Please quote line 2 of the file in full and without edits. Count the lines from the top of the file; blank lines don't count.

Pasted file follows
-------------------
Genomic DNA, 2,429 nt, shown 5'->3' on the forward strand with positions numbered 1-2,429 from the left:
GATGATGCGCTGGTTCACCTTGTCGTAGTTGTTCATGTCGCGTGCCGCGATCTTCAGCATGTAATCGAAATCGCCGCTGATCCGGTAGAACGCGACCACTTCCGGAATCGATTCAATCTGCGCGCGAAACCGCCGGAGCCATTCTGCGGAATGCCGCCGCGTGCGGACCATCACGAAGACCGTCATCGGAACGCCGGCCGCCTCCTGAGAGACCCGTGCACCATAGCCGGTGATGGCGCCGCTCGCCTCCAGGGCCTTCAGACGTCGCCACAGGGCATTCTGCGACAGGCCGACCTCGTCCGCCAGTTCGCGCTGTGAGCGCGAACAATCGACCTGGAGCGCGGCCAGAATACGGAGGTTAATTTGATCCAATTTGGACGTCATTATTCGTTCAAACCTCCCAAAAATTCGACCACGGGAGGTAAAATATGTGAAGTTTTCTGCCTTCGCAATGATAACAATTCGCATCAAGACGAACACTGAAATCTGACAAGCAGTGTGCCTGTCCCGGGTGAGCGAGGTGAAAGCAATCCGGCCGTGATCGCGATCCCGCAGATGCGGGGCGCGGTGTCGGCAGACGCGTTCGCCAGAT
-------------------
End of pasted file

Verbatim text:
GATGATGCGCTGGTTCACCTTGTCGTAGTTGTTCATGTCGCGTGCCGCGATCTTCAGCATGTAATCGAAATCGCCGCTGATCCGGTAGAACGCGACCACTTCCGGAATCGATTCAATCTGCGCGCGAAACCGCCGGAGCCATTCTGCGGAATGCCGCCGCGTGCGGACCATCACGAAGACCGTCATCGGAACGCCGGCCGCCTCCTGAGAGACCCGTGCACCATAGCCGGTGATGGCGCCGCTCGCCTCCAGGGCCTTCAGACGTCGCCACAGGGCATTCTGCGACAGGCCGACCTCGTCCGCCAGTTCGCGCTGTGAGCGCGAACAATCGACCTGGAGCGCGGCCAGAATACGGAGGTTAATTTGATCCAATTTGGACGTCATTATTCGTTCAAACCTCCCAAAAATTCGACCACGGGAGGTAAAATATGTGAAGTTTTCTGCCTTCGCAATGATAACAATTCGCATCAAGACGAACACTGAAATCTGACAAGCAGTGTGCCTGTCCCGGGTGAGCGAGGTGAAAGCAATCCGGCCGTGATCGCGATCCCGCAGATGCGGGGCGCGGTGTCGGCAGACGCGTTCGCCAGAT